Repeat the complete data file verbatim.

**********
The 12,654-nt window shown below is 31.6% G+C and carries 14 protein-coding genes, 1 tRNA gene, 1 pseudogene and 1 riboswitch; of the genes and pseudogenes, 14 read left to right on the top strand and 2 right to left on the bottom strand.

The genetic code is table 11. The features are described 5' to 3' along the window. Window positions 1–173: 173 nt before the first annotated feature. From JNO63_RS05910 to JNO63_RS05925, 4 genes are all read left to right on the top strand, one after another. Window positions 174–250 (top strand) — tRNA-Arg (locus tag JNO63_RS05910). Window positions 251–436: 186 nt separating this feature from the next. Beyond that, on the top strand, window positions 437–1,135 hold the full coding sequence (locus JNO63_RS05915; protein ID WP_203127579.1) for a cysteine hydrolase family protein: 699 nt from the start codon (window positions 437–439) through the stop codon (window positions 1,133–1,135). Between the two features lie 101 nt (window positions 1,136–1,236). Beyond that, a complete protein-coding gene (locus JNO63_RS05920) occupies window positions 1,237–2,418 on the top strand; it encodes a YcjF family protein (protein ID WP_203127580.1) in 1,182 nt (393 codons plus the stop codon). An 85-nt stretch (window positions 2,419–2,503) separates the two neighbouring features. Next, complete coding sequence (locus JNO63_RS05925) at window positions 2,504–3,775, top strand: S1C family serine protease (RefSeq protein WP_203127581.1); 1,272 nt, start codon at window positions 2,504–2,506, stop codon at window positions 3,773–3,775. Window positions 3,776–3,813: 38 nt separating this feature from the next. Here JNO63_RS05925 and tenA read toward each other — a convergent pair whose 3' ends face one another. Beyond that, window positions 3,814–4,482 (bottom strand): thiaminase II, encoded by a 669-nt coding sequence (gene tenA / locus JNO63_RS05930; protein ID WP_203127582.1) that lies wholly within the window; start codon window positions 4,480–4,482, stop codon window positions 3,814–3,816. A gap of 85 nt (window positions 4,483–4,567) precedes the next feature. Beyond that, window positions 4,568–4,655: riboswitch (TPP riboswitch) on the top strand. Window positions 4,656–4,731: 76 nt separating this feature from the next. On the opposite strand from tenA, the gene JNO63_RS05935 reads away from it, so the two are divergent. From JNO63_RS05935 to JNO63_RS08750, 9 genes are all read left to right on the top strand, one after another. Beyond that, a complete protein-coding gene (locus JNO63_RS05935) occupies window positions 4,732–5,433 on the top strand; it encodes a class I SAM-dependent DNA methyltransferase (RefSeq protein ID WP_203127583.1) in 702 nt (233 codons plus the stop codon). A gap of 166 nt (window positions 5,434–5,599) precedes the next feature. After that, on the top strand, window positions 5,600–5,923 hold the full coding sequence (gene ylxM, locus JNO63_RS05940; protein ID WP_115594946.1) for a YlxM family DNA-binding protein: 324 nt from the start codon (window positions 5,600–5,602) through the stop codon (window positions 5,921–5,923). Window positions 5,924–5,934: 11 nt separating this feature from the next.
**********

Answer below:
The 12,654-nt window shown below is 31.6% G+C and carries 14 protein-coding genes, 1 tRNA gene, 1 pseudogene and 1 riboswitch; of the genes and pseudogenes, 14 read left to right on the top strand and 2 right to left on the bottom strand.

The genetic code is table 11. The features are described 5' to 3' along the window. Window positions 1–173: 173 nt before the first annotated feature. From JNO63_RS05910 to JNO63_RS05925, 4 genes are all read left to right on the top strand, one after another. Window positions 174–250 (top strand) — tRNA-Arg (locus tag JNO63_RS05910). Window positions 251–436: 186 nt separating this feature from the next. Beyond that, on the top strand, window positions 437–1,135 hold the full coding sequence (locus JNO63_RS05915; protein ID WP_203127579.1) for a cysteine hydrolase family protein: 699 nt from the start codon (window positions 437–439) through the stop codon (window positions 1,133–1,135). Between the two features lie 101 nt (window positions 1,136–1,236). Beyond that, a complete protein-coding gene (locus JNO63_RS05920) occupies window positions 1,237–2,418 on the top strand; it encodes a YcjF family protein (protein ID WP_203127580.1) in 1,182 nt (393 codons plus the stop codon). An 85-nt stretch (window positions 2,419–2,503) separates the two neighbouring features. Next, complete coding sequence (locus JNO63_RS05925) at window positions 2,504–3,775, top strand: S1C family serine protease (RefSeq protein WP_203127581.1); 1,272 nt, start codon at window positions 2,504–2,506, stop codon at window positions 3,773–3,775. Window positions 3,776–3,813: 38 nt separating this feature from the next. Here JNO63_RS05925 and tenA read toward each other — a convergent pair whose 3' ends face one another. Beyond that, window positions 3,814–4,482 (bottom strand): thiaminase II, encoded by a 669-nt coding sequence (gene tenA / locus JNO63_RS05930; protein ID WP_203127582.1) that lies wholly within the window; start codon window positions 4,480–4,482, stop codon window positions 3,814–3,816. A gap of 85 nt (window positions 4,483–4,567) precedes the next feature. Beyond that, window positions 4,568–4,655: riboswitch (TPP riboswitch) on the top strand. Window positions 4,656–4,731: 76 nt separating this feature from the next. On the opposite strand from tenA, the gene JNO63_RS05935 reads away from it, so the two are divergent. From JNO63_RS05935 to JNO63_RS08750, 9 genes are all read left to right on the top strand, one after another. Beyond that, a complete protein-coding gene (locus JNO63_RS05935) occupies window positions 4,732–5,433 on the top strand; it encodes a class I SAM-dependent DNA methyltransferase (RefSeq protein ID WP_203127583.1) in 702 nt (233 codons plus the stop codon). A gap of 166 nt (window positions 5,434–5,599) precedes the next feature. After that, on the top strand, window positions 5,600–5,923 hold the full coding sequence (gene ylxM, locus JNO63_RS05940; protein ID WP_115594946.1) for a YlxM family DNA-binding protein: 324 nt from the start codon (window positions 5,600–5,602) through the stop codon (window positions 5,921–5,923). Window positions 5,924–5,934: 11 nt separating this feature from the next.